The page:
• Smart Transportation: due to traffic congestion and pollution, half of the population are using quicker ways of transportation. Connected transportation is probably the most prevalent example of quicker means of transportation. Many cities have begun smart transportation initiatives to optimize their public transportation routes, safer roads, and alleviate traffic congestion as more people have moved into cities. For example in Paris, an electric-car sharing program called Autolib was launched in 2011. It uses sensors inside the connected vehicles for tracking using GPS. Drivers can use the car’s dashboard to reserve public parking spaces in the city. Multiple trains, planes and bus companies have started making internet connections available in their vehicles in order to enhance the customer experience. Today, car companies are connecting their vehicles in two manners: embedded and tethered. Embedded cars employ a built-in antenna and chipset, while tethered connections make use of hardware to let drivers connect to their cars through their smartphones. Apart from this, app integration is becoming more and more standard in the vehicles today.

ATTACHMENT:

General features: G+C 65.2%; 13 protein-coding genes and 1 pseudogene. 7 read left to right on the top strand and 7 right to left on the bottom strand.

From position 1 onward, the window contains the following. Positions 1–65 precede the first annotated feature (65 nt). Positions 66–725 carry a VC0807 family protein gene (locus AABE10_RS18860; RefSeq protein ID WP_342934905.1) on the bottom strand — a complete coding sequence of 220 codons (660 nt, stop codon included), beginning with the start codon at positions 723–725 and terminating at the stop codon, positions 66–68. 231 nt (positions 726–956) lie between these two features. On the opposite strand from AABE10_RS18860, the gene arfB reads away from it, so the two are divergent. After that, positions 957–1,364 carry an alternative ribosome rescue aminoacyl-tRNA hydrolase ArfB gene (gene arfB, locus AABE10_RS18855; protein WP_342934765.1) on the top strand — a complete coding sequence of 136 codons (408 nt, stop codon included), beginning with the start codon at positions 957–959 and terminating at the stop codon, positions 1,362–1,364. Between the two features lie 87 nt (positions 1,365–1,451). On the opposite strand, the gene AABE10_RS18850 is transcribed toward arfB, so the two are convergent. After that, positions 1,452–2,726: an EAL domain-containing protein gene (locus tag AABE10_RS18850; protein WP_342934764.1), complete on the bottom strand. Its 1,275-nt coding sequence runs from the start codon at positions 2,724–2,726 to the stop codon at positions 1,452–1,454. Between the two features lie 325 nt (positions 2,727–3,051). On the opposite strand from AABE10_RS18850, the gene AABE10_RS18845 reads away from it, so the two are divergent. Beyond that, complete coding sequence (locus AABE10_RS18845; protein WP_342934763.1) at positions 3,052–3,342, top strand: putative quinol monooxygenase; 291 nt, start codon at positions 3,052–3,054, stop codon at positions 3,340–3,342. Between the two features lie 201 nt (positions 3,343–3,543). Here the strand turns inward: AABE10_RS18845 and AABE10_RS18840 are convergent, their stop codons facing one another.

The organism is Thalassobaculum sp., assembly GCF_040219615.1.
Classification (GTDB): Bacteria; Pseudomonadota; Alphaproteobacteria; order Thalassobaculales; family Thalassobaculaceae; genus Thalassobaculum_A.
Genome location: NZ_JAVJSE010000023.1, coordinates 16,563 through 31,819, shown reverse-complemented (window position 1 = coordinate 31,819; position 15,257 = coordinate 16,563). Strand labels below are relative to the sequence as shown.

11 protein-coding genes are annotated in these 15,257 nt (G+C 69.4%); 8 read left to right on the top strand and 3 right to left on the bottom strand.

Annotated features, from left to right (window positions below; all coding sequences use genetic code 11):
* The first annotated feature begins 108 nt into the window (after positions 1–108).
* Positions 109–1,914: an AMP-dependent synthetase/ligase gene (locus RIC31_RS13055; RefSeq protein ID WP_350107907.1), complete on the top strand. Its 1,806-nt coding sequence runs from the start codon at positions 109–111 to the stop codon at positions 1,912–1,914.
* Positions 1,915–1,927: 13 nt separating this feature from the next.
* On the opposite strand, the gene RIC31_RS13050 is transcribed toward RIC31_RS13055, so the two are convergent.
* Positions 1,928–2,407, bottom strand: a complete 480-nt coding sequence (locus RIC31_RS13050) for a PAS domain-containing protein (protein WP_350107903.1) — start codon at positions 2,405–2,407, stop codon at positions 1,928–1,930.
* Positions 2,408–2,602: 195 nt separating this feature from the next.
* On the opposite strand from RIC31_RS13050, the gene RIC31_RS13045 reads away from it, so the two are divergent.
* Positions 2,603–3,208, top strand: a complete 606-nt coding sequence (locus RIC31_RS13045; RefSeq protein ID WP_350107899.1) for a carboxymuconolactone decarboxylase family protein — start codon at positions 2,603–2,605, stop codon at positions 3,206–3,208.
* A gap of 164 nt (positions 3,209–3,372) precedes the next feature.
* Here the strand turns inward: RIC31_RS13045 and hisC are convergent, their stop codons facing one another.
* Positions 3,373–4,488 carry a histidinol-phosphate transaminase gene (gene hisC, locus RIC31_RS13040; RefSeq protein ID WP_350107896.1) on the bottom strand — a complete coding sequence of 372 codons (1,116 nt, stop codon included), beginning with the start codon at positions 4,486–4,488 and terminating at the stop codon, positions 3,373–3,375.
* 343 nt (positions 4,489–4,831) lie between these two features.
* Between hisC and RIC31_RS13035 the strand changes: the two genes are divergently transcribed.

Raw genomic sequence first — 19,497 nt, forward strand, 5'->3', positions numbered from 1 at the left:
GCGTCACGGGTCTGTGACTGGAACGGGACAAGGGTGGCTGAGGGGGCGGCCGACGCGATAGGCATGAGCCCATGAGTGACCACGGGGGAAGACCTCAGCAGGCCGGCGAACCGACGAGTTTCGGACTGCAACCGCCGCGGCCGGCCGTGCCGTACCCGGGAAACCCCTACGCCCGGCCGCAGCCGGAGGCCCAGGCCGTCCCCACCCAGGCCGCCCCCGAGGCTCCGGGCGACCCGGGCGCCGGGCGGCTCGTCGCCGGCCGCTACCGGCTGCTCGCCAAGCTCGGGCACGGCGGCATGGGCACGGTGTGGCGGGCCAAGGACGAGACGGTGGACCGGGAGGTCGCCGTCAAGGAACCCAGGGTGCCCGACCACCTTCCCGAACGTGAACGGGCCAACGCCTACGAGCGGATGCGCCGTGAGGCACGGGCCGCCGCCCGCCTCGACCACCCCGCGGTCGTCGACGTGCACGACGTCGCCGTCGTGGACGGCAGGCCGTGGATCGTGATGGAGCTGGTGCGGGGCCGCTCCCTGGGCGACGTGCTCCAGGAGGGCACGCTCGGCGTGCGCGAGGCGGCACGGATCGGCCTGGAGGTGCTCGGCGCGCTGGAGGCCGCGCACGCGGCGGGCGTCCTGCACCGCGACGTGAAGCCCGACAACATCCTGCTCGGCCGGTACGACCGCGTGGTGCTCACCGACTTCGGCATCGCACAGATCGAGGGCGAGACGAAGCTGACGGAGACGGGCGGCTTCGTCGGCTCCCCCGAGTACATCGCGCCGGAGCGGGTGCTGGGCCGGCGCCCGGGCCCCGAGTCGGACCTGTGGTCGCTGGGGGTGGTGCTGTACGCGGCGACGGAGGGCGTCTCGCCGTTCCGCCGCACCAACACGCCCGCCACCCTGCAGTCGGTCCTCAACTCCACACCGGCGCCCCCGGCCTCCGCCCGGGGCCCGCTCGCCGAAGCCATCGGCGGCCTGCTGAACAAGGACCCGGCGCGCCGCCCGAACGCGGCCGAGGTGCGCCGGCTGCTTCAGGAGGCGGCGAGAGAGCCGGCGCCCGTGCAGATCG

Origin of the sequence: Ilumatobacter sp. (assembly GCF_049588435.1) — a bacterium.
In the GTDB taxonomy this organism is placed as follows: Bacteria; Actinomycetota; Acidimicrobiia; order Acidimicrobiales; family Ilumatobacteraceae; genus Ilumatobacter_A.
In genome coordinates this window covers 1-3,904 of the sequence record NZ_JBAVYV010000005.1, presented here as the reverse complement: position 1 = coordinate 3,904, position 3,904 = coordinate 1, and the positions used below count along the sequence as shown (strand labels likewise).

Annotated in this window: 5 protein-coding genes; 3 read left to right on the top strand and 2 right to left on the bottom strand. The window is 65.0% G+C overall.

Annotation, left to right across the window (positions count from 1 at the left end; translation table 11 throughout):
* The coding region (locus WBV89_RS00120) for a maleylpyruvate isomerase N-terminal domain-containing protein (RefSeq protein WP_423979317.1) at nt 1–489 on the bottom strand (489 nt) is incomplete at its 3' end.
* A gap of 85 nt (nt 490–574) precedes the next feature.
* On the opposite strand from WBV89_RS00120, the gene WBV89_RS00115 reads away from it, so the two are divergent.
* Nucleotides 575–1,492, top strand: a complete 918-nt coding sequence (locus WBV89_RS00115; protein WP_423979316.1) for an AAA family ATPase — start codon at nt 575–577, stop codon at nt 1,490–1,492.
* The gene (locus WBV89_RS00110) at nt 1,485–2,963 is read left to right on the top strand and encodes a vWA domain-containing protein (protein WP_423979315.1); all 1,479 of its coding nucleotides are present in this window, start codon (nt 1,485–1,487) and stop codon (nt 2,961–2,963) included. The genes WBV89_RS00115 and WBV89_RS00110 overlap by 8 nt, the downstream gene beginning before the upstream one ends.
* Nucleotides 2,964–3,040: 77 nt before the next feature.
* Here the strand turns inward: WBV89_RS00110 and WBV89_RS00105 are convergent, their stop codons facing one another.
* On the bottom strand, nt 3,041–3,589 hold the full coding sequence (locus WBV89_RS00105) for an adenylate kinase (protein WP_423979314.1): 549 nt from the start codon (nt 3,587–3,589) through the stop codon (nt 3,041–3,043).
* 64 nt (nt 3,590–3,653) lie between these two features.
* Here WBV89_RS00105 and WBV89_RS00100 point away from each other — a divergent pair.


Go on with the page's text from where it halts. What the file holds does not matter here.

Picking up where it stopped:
• Healthcare: the internet of things has many applications in healthcare, from remote monitoring to smart sensors and medical device integration. The application has the capability to not only keep patients healthy and safe, but also improve how physicians deliver care as well. Healthcare IoT boosts patient’s engagement and satisfaction by allowing them to interact easily with their doctors.
  • Business: Use of IOT in business is growing at an exponential rate. The real value of IoT comes from the data it creates and not from all the connected services. With real-time data analytics, IoT becomes a live communication network for fostering insights and improvements.
  • Pollution and Waste Management: intelligent transport systems are being used these days for the collection and segregation of waste. These systems are incorporated with the components of internet of things such as RFID, cameras, sensors and actuators for efficient waste collection and disposal.